Devon

Twitter bomb hoax teenager from Plymouth sentenced

Delta Air Lines plane Image copyright Getty Images
Image caption The teenager sent bomb hoaxes to Delta Air Lines and American Airlines via Twitter

A boy who tweeted bomb hoaxes to US airlines and launched cyber attacks has been spared a jail term.

The 16-year-old from Plymouth, who can not be named for legal reasons, admitted three offences relating to cyber attacks on SeaWorld in Florida and Devon and Cornwall Police.

He had denied two charges of sending bomb hoaxes in 2015 but was found guilty in July.

He was given a two year rehabilitation order at Plymouth Youth Court.

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District Judge Diana Baker said the teenager knew what he was doing in the persistent cyber attacks, which involved a "significant level of planning and sophistication", and she had been minded to jail him for 12 months.

However she concluded a detention sentence would "destroy him" and imposed the rehabilitation order with conditions, including 120 hours of reparation projects with the youth offending team.

Family hell

"I think you got carried away, you thought you were cool and clever", she said.

Judge Baker told the court the boy had put his family through hell, adding she thought it was unhealthy for someone his age to spend so much time on his own with his laptop in his bedroom.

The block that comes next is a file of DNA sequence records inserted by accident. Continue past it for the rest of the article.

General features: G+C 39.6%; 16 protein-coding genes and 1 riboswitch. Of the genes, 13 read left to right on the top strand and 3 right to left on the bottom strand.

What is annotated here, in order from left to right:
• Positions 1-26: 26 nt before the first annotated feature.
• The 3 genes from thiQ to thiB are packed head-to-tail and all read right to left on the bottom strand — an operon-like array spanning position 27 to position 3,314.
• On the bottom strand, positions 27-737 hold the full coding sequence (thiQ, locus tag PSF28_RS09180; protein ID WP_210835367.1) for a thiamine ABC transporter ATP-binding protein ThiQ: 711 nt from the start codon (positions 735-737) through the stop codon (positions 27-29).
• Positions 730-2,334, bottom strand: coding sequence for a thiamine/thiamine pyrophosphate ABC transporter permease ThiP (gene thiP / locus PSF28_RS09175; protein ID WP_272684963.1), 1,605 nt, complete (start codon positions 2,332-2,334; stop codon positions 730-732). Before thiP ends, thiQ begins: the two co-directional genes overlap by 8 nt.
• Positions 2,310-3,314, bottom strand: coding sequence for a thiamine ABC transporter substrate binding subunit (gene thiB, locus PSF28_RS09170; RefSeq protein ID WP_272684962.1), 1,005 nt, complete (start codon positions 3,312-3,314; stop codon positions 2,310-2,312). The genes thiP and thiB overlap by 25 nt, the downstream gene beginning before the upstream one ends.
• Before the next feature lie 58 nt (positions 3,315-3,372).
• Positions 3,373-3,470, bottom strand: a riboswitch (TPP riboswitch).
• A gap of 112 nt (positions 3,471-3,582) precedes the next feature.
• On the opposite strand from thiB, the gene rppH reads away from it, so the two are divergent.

She said he could not have his computer back or any associated items.

The boy, who cried as the judge considered a jail sentence, said: "I am really sorry for what I have done. I did not know how serious it was. I want to say sorry to my family."

He said his dreams of joining the RAF were unlikely to happen now, but he hoped to study computer science.

SeaWorld estimated the attacks had cost them about $465,000 (£353,000) with an additional indirect cost of $130,000 (£99,000) for improving cyber security, the prosecution said.

Image caption The teenager sent the threats through Twitter

The court previously heard how the boy sent a tweet to American Airlines on 13 February 2015 which read: "One of those lovely Boeing airplanes has a tick, tick, ticking in it. Hurry gentlemen, the clock is ticking."

A similar tweet was also sent to Delta Air Lines on the same day.

The teenager was found guilty of two offences under the Criminal Law Act relating to the communication of bomb threats and pleaded guilty to three offences under Section 3 of the Computer Misuse Act relating to denial of service attacks.

He had told the court he was "fighting for animal rights" when he "joined up with other people" to target websites "to do with dolphin hunting".

In addition to SeaWorld and Devon and Cornwall Police, the teenager committed cyber attacks against the Professional Hunters Association of South Africa, Iraq's foreign ministry, the Chinese government and other international bodies between 2014 and 2015.

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